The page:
Hello. That’s me with some of the cute young nuns in Myanmar. (Of course they ordain for as long as they like and can leave at any time.) My name is Mujin. In the Korean ordination system (i am an ordained Korean bhikkuni -- nun) we are called Sunim; it is the title so actually, i am called Mujin Sunim. Then in formal occasions, because people end up calling me Mrs. Mujin Sunim (!), we usually put Venerable in front, as a title. So i end up as Venerable Mujin Sunim; most people call me “mujin.”
So once again, hello! “Where do i come from?” you ask. Well, that is a long story which has recently been simplified by my becoming Swiss from the village of Moiry in Vaud. But otherwise i have lived all over the world and spent most of my adult life in Asia. After studying psychology and education under (my only claim to fame) Professor Jean Piaget, i slowly made my way to India, Singapore and Sri Lanka.
As a young child i had already longed to go to India. Then in the 60s, when Buddhism was a buzz word, i bought books (and still have them) but knew that that was not the way to learn and that a living presence was necessary. So finally, in my early 20s i set off and didn’t return for 10 years.
In Singapore i taught school and then discovered monks who could teach me. As my periods of instruction and practice increased, my enthusiasm did too and so in 1976 i set off for Sri Lanka because someone said, “Why don’t you ordain as a Buddhist nun?”
And so off to meet Ven. Balangoda Ananda Maitreya Maha Nayaka Thero who became my first teacher in Udumulla in Sri Lanka. After three years with him, studying and practicing, i set off and spent 5 years studying (and practicing ) in India and then returned to Sri Lanka.
With study, i found that my heart and mind (they are the same in Buddhism) took flight every time i read the Zen texts and teachings and so slowly the wish to go to China grew. Then with my teacher’s blessings, because China was too restricted, i set off for Korea as a halfway point and there i stayed for the next 14 years.
It is the Buddhist custom that when we change Buddhist schools (Theravada in Sri Lanka, Mahayana Son (the Korean word for Zen)) in Korea, then we also receive a new ordination and a new teacher. I was accepted by Ven. Inhong Sunim of Soknam-sa near Ulsan and so took the second ordination under her in 1985. During the two years i lived in my temple, the learning of Korean became necessary and so i would go to Seoul. There it became evident that quite a lot of people were interested in Buddhism and so Lotus Lantern International Buddhist Center was born in 1987. After all i had lived and been supported by Buddhism for 12 years of my life; it was time to give something back.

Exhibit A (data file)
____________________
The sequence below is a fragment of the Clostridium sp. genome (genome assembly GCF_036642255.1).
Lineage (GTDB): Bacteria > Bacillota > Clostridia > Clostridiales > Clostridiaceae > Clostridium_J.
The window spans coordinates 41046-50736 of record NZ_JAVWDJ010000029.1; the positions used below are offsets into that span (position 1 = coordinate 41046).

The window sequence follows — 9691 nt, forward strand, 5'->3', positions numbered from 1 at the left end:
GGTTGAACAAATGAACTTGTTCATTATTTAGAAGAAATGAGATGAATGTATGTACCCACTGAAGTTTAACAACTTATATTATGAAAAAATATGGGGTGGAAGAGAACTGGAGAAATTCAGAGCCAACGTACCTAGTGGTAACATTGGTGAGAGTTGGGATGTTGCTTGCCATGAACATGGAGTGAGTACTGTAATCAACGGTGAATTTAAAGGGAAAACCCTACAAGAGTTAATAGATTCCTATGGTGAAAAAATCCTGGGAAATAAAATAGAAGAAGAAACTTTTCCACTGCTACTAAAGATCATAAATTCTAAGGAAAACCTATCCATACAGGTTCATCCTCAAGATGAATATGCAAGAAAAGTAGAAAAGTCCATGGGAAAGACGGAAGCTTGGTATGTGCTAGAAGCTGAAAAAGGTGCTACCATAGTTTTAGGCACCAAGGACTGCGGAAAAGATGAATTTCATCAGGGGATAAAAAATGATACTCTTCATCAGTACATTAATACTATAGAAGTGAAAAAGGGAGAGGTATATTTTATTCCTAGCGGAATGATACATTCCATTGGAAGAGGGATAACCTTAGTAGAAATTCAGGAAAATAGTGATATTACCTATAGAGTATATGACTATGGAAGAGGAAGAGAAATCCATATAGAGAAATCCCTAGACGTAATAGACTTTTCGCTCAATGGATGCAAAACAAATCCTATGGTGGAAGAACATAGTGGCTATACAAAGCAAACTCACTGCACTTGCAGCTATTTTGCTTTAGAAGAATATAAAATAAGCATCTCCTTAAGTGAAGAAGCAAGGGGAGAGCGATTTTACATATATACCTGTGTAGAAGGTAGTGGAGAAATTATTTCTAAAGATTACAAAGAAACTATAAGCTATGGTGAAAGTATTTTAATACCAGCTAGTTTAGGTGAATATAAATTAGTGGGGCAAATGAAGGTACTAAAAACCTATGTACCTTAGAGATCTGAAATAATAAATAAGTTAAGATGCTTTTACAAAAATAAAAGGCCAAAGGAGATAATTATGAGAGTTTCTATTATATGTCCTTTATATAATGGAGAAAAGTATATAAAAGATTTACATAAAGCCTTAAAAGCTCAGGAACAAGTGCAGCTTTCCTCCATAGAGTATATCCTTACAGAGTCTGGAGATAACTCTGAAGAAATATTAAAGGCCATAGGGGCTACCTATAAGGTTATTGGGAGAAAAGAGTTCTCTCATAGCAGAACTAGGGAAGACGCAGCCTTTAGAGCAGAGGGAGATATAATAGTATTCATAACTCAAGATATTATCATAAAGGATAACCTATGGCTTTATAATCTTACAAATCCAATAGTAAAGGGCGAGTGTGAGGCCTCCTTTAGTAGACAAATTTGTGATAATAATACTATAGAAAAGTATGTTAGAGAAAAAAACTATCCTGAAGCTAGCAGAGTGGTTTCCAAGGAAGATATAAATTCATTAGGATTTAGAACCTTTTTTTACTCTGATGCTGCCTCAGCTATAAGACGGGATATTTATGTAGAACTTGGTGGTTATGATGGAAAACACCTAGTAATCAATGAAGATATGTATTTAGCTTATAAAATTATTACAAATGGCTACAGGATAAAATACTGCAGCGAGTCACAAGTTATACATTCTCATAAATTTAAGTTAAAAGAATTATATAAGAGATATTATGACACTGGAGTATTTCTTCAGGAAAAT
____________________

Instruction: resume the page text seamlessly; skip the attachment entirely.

We worked hard. The program was extensive but the response very good. At times, during ordinary weeks (without special events) about 400 people a week going through the center!
Then in 1998 i returned to Switzerland to care for my parents. As my mother was in and out of hospital for a long time, slowly Koreans collected and when my mother died and i presumed to return to Korea, they said “But there are so many Sunims in Korea, please stay here.” And so i did and Popkye-sa / Dharma Realm was opened in 2005.
Popkye-sa is a very small house but very peaceful and relaxing. Our monthly meetings are aimed at joy and camaraderie.
In 2000, my uncle, Dr. Douglas A. Campbell, was diagnosed with dementia and i was called to take charge of his affairs in Los Angeles. It was an arduous task as i knew nothing of the job and particularly of how things are done in the USA. So there began a long process of learning how to cope with a difficult situation with lawyers and case workers and doctors and staff in his house. As is often the custom in the US, people create foundations. Douglas had created his long ago but it was only semi-active with very little money in it; i had to look after that too.
The next hurdle was finding another officer to work with me (as Douglas had to resign with the diagnosis) on the foundation and so i invited my good friend Douglas T. Lilley to join me. He is specialized in financial planning and has a lot of experience with different companies and organizations. Then in 2009, we began thinking that we needed a medical person and so we invited Dr. Celine Meyer (someone i have known all her life) to join us. She is a young GP who is open minded and works with her heart. The committee is thus set and we work wonderfully well together. We try to get Douglas’ foundation name put on everything we do, in his memory and are proud to do our little bit for the world.
Today the foundation is a major part of my life as i must travel to visit the projects and also do the paper work behind the scenes. My wonderful helpers also need a visit most years in Los Angeles. The oldest member -- in terms of time served -- is the investor who looked after Douglas’ money since forever. He has managed to keep the foundation well up even in these rocky times. Then there is our trusty accountant who is a little more of a conscience as he keeps me on the straight and very very narrow. After that came our dependable and dedicated attorney. To date we do projects mostly through friends. But the research continues to define a Good Project. (any ideas how to define a Good Project, please send them in.) The main problem is always who is going to oversee the job in the country, to make sure it is well done.
The rest of my life today is dedicated to continuing my practice, doing a little teaching and writing. In the website you will find the narratives of my visits to the projects and my experiences in those places. Reading them and looking at the pictures, you travel with me and though you don’t get a direct view, i promise you will see a lot!
So enjoy! Interesting Stuff will be added to every now and again and otherwise i look forward to hearing your comments and ideas at any time.